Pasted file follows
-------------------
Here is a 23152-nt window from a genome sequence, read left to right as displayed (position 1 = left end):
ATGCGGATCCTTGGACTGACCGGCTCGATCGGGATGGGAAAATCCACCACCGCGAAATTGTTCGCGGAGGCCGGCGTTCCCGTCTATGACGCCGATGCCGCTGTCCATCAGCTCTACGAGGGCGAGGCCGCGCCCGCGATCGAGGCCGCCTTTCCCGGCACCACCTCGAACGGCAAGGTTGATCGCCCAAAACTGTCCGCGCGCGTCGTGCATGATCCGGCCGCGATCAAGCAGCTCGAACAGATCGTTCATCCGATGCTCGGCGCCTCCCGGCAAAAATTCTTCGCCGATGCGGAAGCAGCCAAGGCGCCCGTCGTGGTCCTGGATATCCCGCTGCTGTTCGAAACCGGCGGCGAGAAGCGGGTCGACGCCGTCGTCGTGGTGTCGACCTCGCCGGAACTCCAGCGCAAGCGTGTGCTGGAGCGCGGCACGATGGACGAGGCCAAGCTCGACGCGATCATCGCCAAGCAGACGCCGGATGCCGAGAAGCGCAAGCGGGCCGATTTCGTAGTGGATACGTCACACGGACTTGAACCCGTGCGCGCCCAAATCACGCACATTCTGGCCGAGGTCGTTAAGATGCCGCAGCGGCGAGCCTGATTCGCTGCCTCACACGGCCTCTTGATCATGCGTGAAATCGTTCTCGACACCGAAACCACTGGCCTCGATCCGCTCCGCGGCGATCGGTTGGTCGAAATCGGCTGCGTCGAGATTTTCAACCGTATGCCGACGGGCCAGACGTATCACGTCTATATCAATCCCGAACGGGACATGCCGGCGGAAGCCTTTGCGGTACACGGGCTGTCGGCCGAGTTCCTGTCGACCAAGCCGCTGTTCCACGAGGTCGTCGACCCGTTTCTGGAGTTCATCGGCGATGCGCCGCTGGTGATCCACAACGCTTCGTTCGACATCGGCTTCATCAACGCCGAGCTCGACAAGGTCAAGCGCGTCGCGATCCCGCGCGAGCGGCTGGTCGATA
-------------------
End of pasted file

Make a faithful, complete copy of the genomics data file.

Here is a 23152-nt window from a genome sequence, read left to right as displayed (position 1 = left end):
ATGCGGATCCTTGGACTGACCGGCTCGATCGGGATGGGAAAATCCACCACCGCGAAATTGTTCGCGGAGGCCGGCGTTCCCGTCTATGACGCCGATGCCGCTGTCCATCAGCTCTACGAGGGCGAGGCCGCGCCCGCGATCGAGGCCGCCTTTCCCGGCACCACCTCGAACGGCAAGGTTGATCGCCCAAAACTGTCCGCGCGCGTCGTGCATGATCCGGCCGCGATCAAGCAGCTCGAACAGATCGTTCATCCGATGCTCGGCGCCTCCCGGCAAAAATTCTTCGCCGATGCGGAAGCAGCCAAGGCGCCCGTCGTGGTCCTGGATATCCCGCTGCTGTTCGAAACCGGCGGCGAGAAGCGGGTCGACGCCGTCGTCGTGGTGTCGACCTCGCCGGAACTCCAGCGCAAGCGTGTGCTGGAGCGCGGCACGATGGACGAGGCCAAGCTCGACGCGATCATCGCCAAGCAGACGCCGGATGCCGAGAAGCGCAAGCGGGCCGATTTCGTAGTGGATACGTCACACGGACTTGAACCCGTGCGCGCCCAAATCACGCACATTCTGGCCGAGGTCGTTAAGATGCCGCAGCGGCGAGCCTGATTCGCTGCCTCACACGGCCTCTTGATCATGCGTGAAATCGTTCTCGACACCGAAACCACTGGCCTCGATCCGCTCCGCGGCGATCGGTTGGTCGAAATCGGCTGCGTCGAGATTTTCAACCGTATGCCGACGGGCCAGACGTATCACGTCTATATCAATCCCGAACGGGACATGCCGGCGGAAGCCTTTGCGGTACACGGGCTGTCGGCCGAGTTCCTGTCGACCAAGCCGCTGTTCCACGAGGTCGTCGACCCGTTTCTGGAGTTCATCGGCGATGCGCCGCTGGTGATCCACAACGCTTCGTTCGACATCGGCTTCATCAACGCCGAGCTCGACAAGGTCAAGCGCGTCGCGATCCCGCGCGAGCGGCTGGTCGATA